Thursday, 26 January 2012

Start 'Em Young!

Just received a book to review. A murder mystery set during the Second World War.  Thing is, it's for kids!*  Now, this is not a bad thing at all - I'm happy to read children's books, as long as they fit the criteria for my website; a crime mystery set in a historical period, anytime before the end of WW2.  I've enjoyed Caroline Lawrence's The Roman Mysteries, for instance.

But searching for other possible titles and series - on Netgalley.Com for example - it's actually hard to find others suitable.  Search "Juvenile Literature" and you get plenty of books to trawl through.  Add "Mystery" to the search engine and nowadays you get multiples of  "Teen Goth/ Vampire/ Supernatural" types.  Precious few real mystery novels!  I dare say I could read through the publishers blurb to uncover crime detection types ... but why should I?

The problem gets worse looking in "live" bookstores - they tend to group titles under "Children's Fiction" or "Juvenile Fiction".  Even searching Children's Books publishers takes quite a sorting system to uncover "proper" crime fiction.

Perhaps, publishers shy away from the concept of children being involved in crime - fictional or not - regardless of reality.  "What if, " do they say "such novels are accused of influencing their delicate little minds?"  Lets face it, the popular media are happy to grasp at links between violent films, computer games, music even table-top role playing games and inappropriately violent or criminal behaviour in our young inheritors.  Are book publishers wary at such a link and their publications?  If so, then surely they should look at their current eagerness to jump on the Teen Vampire Angst fashion which (I suspect) is nearing it's fall in popularity.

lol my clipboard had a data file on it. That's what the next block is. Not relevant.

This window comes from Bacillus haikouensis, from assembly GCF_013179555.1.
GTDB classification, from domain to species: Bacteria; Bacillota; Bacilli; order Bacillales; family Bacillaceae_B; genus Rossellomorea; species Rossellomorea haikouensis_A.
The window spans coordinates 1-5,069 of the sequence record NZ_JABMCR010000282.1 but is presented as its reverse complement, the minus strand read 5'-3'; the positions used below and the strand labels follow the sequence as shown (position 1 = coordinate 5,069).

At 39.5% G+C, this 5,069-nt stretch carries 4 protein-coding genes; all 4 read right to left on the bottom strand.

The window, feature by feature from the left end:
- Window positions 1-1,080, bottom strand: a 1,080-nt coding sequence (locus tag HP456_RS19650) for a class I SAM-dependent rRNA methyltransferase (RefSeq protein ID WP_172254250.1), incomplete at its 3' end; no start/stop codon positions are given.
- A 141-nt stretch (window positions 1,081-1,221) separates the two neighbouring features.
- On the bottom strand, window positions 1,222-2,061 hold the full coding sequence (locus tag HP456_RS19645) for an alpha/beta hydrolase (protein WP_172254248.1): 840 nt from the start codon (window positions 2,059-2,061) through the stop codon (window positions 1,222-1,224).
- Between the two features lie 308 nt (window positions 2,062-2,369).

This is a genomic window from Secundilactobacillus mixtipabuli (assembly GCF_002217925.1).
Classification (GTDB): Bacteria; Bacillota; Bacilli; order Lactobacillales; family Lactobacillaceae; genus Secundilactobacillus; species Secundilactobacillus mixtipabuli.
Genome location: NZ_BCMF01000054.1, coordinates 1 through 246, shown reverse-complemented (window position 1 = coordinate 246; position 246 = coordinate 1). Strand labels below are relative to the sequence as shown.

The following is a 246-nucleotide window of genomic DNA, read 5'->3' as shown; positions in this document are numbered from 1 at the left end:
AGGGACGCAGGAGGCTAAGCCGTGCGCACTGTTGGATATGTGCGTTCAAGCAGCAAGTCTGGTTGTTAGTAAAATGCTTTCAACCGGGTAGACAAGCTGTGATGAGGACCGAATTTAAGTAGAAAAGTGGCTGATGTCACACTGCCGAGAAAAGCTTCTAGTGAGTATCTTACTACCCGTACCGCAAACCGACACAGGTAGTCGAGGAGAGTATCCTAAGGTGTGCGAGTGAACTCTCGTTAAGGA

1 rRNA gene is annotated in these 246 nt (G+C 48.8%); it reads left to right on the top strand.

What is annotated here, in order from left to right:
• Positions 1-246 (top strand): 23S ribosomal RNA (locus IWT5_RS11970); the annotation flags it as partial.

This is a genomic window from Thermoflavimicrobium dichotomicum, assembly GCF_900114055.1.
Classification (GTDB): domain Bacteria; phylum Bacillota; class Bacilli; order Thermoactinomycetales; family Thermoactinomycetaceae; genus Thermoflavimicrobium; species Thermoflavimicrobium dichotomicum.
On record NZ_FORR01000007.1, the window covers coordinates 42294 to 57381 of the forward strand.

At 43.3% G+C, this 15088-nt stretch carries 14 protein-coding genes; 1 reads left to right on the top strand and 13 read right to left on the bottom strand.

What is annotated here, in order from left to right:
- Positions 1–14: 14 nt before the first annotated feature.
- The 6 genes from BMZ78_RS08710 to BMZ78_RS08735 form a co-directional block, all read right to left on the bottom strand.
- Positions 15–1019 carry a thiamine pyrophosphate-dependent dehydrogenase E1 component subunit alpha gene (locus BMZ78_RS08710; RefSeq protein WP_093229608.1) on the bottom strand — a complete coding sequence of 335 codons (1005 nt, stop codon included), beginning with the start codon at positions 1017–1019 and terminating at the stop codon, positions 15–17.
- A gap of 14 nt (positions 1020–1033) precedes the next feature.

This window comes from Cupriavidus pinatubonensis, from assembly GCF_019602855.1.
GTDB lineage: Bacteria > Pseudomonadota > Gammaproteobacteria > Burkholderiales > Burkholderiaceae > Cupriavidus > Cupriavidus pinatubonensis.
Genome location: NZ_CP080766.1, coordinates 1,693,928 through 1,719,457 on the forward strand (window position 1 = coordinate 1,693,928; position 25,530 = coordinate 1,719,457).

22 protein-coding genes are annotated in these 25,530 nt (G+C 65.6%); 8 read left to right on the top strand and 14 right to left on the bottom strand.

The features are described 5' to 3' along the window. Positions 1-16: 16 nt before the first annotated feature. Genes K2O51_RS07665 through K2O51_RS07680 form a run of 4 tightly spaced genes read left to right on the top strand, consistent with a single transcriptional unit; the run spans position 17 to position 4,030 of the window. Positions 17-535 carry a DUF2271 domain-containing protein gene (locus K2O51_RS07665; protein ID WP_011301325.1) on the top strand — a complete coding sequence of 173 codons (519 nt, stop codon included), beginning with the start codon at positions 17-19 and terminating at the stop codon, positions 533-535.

But let me return to my initial point - how can I discover other titles for children or teens which can be described as "historical crime fiction"?  They exist now, I'm certain, and they definitely existed before; look to the Nancy Drew mysteries, the Three Investigators series popularised by Alfred Hitchcock.  At a pinch I suppose you could include The Famous Five but I don't think they're quite "the thing" I'm looking for. 

Any ideas, folks?

* The book is The Ducking Stool by Gloria Morgan.

Tuesday, 17 January 2012

The usual haunt of the HistmystReader

        It is no exaggeration to say I'm an avid reader.  I have over 3000 books, in many subjects by many authors and still can't resist browsing in bookstores and charity shops.  I have favourite bookshops (usually the ones that look like crowded and cluttered storehouse of obsessive collectors).  I find it hard to let any book go - even the occasional lousy ones or the rare duplicate I've acquired.  I can admit to have read each one and many repeatedly.  But where's my favourite place?